By Robert Roth
Regardless of what you may think about the alleged chemical weapons incident in Syria, it’s illegal and immoral to invade a sovereign country in the absence of an attack on the United States or an authorizing United Nations Security Council resolution.
On top of that, in launching missiles at a Syrian air base, President Trump has attacked the very people who are fighting the terrorists of the Islamic State.
Although the Trump administration, warmongering politicians and the media have been blaring that Syrian President Bashar al-Assad is responsible for the chemical weapons incident, I have yet to see any persuasive evidence of that. At least two explanations are more plausible than blaming the Syrian government.
The most likely is that a government airstrike ruptured containers of chemicals that anti-government fighters were planning to use in some future attack. Or the opposition itself may have staged the incident to frame the government and elicit precisely the attack directed at Assad that has occurred. But the incident should be investigated like any other criminal act.
Regarding motive: Even if you think Assad is evil personified, the Syrian government would not use chemical weapons, especially on civilians, because doing so would predictably produce exactly the reaction we’re seeing. Moreover, the government has recently been winning the war, and just last week it looked as though the Trump administration was backing away from the U.S. effort to produce regime change in Syria.
However, the opposition would have no compunction about conducting such an attack, so as to undermine support for the Assad government. And it’s apparently happened before. Journalist Seymour Hersh and others have shown that the chemical weapons attack in 2013, although still blamed on Assad, was most likely conducted by terrorists using weapons supplied by Turkey, precisely to frame the government.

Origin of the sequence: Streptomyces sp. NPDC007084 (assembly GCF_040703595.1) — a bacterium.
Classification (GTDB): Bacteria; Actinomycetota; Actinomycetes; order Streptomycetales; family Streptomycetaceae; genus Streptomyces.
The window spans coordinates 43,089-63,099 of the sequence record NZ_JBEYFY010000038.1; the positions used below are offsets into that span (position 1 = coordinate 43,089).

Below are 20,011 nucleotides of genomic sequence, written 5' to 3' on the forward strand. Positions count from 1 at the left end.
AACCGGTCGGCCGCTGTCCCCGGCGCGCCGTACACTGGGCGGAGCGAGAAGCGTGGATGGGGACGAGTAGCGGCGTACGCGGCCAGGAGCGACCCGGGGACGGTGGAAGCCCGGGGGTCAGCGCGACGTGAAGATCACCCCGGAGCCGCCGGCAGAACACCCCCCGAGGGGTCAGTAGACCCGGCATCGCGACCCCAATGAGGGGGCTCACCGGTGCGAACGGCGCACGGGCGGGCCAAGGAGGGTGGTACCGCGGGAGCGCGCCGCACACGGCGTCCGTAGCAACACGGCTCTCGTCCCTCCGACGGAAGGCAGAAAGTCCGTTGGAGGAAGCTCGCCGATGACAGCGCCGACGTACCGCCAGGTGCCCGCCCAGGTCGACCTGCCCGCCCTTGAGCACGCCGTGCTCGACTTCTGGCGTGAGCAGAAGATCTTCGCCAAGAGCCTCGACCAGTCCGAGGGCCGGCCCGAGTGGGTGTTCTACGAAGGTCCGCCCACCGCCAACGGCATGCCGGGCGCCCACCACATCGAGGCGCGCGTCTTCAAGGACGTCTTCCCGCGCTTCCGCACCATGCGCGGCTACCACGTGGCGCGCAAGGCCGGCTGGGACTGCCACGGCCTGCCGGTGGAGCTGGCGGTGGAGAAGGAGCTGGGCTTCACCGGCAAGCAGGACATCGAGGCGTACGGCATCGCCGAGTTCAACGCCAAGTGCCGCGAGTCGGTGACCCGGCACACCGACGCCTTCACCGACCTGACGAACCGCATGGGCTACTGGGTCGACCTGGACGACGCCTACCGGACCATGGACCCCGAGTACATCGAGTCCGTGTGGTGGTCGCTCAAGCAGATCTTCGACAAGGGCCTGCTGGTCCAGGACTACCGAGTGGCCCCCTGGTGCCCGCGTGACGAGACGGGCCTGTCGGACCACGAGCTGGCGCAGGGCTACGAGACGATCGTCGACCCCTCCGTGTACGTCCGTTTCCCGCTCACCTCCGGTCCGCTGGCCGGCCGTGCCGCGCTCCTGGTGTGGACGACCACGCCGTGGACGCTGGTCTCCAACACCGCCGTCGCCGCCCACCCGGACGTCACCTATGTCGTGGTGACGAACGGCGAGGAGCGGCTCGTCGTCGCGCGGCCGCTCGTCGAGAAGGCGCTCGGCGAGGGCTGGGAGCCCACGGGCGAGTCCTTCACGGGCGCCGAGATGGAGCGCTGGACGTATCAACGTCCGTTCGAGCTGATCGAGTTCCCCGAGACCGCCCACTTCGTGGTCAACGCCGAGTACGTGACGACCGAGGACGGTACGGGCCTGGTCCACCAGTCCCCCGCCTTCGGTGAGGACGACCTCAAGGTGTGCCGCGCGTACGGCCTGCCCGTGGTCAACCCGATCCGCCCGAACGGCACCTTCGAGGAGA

Apart from the question of motive, the reliability of the evidence thus far seen for blaming the government is questionable on several grounds. First, most mainstream media, including National Public Radio, have been passing along “reports” from correspondents based in Beirut. These correspondents might as well be “reporting” from New York or Eugene.
These reports are hearsay, based on the statements of third parties — all of them are all biased: anti-government fighters and their media, or the so-called “White Helmets” and other Western-funded nongovernmental organizations notorious for creating propaganda against the Assad government. Other “evidence,” such as the ghastly photos, has been produced by these same people.
Rather than applauding cruise missile strikes on the constitutionally elected Assad government, or deployment of yet more American troops to Syria, we should protest efforts to place yet more Americans in harm’s way, try to minimize the loss of Syrian lives and avoid inviting confrontation with nuclear-armed Russia. You can do this by asking Rep. Peter DeFazio and Sens. Jeff Merkley and Ron Wyden to cosponsor legislation to prevent deeper U.S. involvement in yet another war.
Reps. Tulsi Gabbard, D-Hawaii, and Barbara Lee, D-Calif., have introduced bills to stop arming terrorists in Syria and to prohibit further troop deployments there (House Resolutions 608 and 1473, respectively), and a companion bill to Gabbard’s has been introduced in the Senate by Kentucky Republican Rand Paul (S. 532). Provisions should now be added to prohibit attacks on Syria that don’t involve deployment of troops.
Do these suggestions make me an apologist for a brutal dictator who has spent the past six years killing his own people after responding to peaceful protests with repressive violence in 2011? Of course not, but the multiple lies that have accumulated over the six years of the war on Syria can’t be disproved here. However, I’ve researched these matters, and the results have recently been published inThe primer provides brief but documented background and analysis of all the arguments I’ve seen that are used to justify the illegal and immoral wars being waged against the Assad government and the Syrian people.
Tell President Trump you oppose any further attacks on Syria or sending any more American troops there, and ask him to withdraw those already deployed. And ask our federal legislators to support bills that would require those results.